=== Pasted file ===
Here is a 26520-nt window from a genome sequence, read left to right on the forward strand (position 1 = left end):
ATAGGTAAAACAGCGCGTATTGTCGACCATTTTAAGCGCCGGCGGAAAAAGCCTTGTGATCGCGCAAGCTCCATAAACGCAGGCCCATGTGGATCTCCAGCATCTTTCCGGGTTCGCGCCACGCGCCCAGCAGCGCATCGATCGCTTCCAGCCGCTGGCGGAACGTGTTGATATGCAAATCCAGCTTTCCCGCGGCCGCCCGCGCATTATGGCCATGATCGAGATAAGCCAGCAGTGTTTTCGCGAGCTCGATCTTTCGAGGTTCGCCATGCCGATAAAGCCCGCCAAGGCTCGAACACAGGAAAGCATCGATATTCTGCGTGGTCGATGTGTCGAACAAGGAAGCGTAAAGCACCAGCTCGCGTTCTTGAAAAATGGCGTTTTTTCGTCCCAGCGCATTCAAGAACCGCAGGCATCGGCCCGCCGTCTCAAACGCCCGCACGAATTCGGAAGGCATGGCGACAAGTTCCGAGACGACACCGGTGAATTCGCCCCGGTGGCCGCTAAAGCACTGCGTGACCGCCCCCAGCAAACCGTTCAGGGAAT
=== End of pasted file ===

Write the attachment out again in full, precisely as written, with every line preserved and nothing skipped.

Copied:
Here is a 26520-nt window from a genome sequence, read left to right on the forward strand (position 1 = left end):
ATAGGTAAAACAGCGCGTATTGTCGACCATTTTAAGCGCCGGCGGAAAAAGCCTTGTGATCGCGCAAGCTCCATAAACGCAGGCCCATGTGGATCTCCAGCATCTTTCCGGGTTCGCGCCACGCGCCCAGCAGCGCATCGATCGCTTCCAGCCGCTGGCGGAACGTGTTGATATGCAAATCCAGCTTTCCCGCGGCCGCCCGCGCATTATGGCCATGATCGAGATAAGCCAGCAGTGTTTTCGCGAGCTCGATCTTTCGAGGTTCGCCATGCCGATAAAGCCCGCCAAGGCTCGAACACAGGAAAGCATCGATATTCTGCGTGGTCGATGTGTCGAACAAGGAAGCGTAAAGCACCAGCTCGCGTTCTTGAAAAATGGCGTTTTTTCGTCCCAGCGCATTCAAGAACCGCAGGCATCGGCCCGCCGTCTCAAACGCCCGCACGAATTCGGAAGGCATGGCGACAAGTTCCGAGACGACACCGGTGAATTCGCCCCGGTGGCCGCTAAAGCACTGCGTGACCGCCCCCAGCAAACCGTTCAGGGAAT